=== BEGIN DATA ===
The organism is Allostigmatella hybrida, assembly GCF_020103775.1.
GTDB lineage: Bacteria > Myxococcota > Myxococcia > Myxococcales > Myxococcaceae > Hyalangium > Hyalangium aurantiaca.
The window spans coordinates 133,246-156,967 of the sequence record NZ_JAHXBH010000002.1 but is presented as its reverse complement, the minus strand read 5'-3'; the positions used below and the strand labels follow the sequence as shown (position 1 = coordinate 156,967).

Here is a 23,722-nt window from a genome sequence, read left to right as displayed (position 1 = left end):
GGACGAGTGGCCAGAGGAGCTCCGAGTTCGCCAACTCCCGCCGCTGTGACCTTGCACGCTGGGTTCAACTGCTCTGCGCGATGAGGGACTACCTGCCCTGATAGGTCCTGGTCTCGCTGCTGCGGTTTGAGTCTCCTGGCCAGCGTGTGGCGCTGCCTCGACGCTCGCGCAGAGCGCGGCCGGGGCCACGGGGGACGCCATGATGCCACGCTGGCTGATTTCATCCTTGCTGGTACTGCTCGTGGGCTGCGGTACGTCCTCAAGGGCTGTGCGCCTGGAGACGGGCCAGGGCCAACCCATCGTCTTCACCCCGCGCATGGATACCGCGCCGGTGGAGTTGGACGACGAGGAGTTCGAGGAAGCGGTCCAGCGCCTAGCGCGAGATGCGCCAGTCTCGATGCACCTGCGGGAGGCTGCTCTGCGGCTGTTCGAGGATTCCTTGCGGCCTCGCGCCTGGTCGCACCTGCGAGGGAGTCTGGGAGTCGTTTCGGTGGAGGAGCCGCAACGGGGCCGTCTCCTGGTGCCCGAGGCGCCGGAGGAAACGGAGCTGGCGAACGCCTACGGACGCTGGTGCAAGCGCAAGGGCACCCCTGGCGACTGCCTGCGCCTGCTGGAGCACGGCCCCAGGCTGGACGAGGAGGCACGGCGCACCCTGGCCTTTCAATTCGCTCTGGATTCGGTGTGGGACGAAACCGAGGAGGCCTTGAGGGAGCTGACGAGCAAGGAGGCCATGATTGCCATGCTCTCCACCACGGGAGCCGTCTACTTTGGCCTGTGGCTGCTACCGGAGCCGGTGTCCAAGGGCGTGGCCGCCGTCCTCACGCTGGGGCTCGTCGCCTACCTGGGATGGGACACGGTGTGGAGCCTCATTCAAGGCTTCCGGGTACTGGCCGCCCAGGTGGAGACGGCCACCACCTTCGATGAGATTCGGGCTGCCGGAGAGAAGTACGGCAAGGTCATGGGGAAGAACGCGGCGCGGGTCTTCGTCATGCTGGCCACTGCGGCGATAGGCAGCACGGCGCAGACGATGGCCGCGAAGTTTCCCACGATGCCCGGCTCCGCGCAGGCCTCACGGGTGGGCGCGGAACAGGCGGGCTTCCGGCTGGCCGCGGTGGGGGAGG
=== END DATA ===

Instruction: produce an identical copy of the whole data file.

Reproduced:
The organism is Allostigmatella hybrida, assembly GCF_020103775.1.
GTDB lineage: Bacteria > Myxococcota > Myxococcia > Myxococcales > Myxococcaceae > Hyalangium > Hyalangium aurantiaca.
The window spans coordinates 133,246-156,967 of the sequence record NZ_JAHXBH010000002.1 but is presented as its reverse complement, the minus strand read 5'-3'; the positions used below and the strand labels follow the sequence as shown (position 1 = coordinate 156,967).

Here is a 23,722-nt window from a genome sequence, read left to right as displayed (position 1 = left end):
GGACGAGTGGCCAGAGGAGCTCCGAGTTCGCCAACTCCCGCCGCTGTGACCTTGCACGCTGGGTTCAACTGCTCTGCGCGATGAGGGACTACCTGCCCTGATAGGTCCTGGTCTCGCTGCTGCGGTTTGAGTCTCCTGGCCAGCGTGTGGCGCTGCCTCGACGCTCGCGCAGAGCGCGGCCGGGGCCACGGGGGACGCCATGATGCCACGCTGGCTGATTTCATCCTTGCTGGTACTGCTCGTGGGCTGCGGTACGTCCTCAAGGGCTGTGCGCCTGGAGACGGGCCAGGGCCAACCCATCGTCTTCACCCCGCGCATGGATACCGCGCCGGTGGAGTTGGACGACGAGGAGTTCGAGGAAGCGGTCCAGCGCCTAGCGCGAGATGCGCCAGTCTCGATGCACCTGCGGGAGGCTGCTCTGCGGCTGTTCGAGGATTCCTTGCGGCCTCGCGCCTGGTCGCACCTGCGAGGGAGTCTGGGAGTCGTTTCGGTGGAGGAGCCGCAACGGGGCCGTCTCCTGGTGCCCGAGGCGCCGGAGGAAACGGAGCTGGCGAACGCCTACGGACGCTGGTGCAAGCGCAAGGGCACCCCTGGCGACTGCCTGCGCCTGCTGGAGCACGGCCCCAGGCTGGACGAGGAGGCACGGCGCACCCTGGCCTTTCAATTCGCTCTGGATTCGGTGTGGGACGAAACCGAGGAGGCCTTGAGGGAGCTGACGAGCAAGGAGGCCATGATTGCCATGCTCTCCACCACGGGAGCCGTCTACTTTGGCCTGTGGCTGCTACCGGAGCCGGTGTCCAAGGGCGTGGCCGCCGTCCTCACGCTGGGGCTCGTCGCCTACCTGGGATGGGACACGGTGTGGAGCCTCATTCAAGGCTTCCGGGTACTGGCCGCCCAGGTGGAGACGGCCACCACCTTCGATGAGATTCGGGCTGCCGGAGAGAAGTACGGCAAGGTCATGGGGAAGAACGCGGCGCGGGTCTTCGTCATGCTGGCCACTGCGGCGATAGGCAGCACGGCGCAGACGATGGCCGCGAAGTTTCCCACGATGCCCGGCTCCGCGCAGGCCTCACGGGTGGGCGCGGAACAGGCGGGCTTCCGGCTGGCCGCGGTGGGGGAGG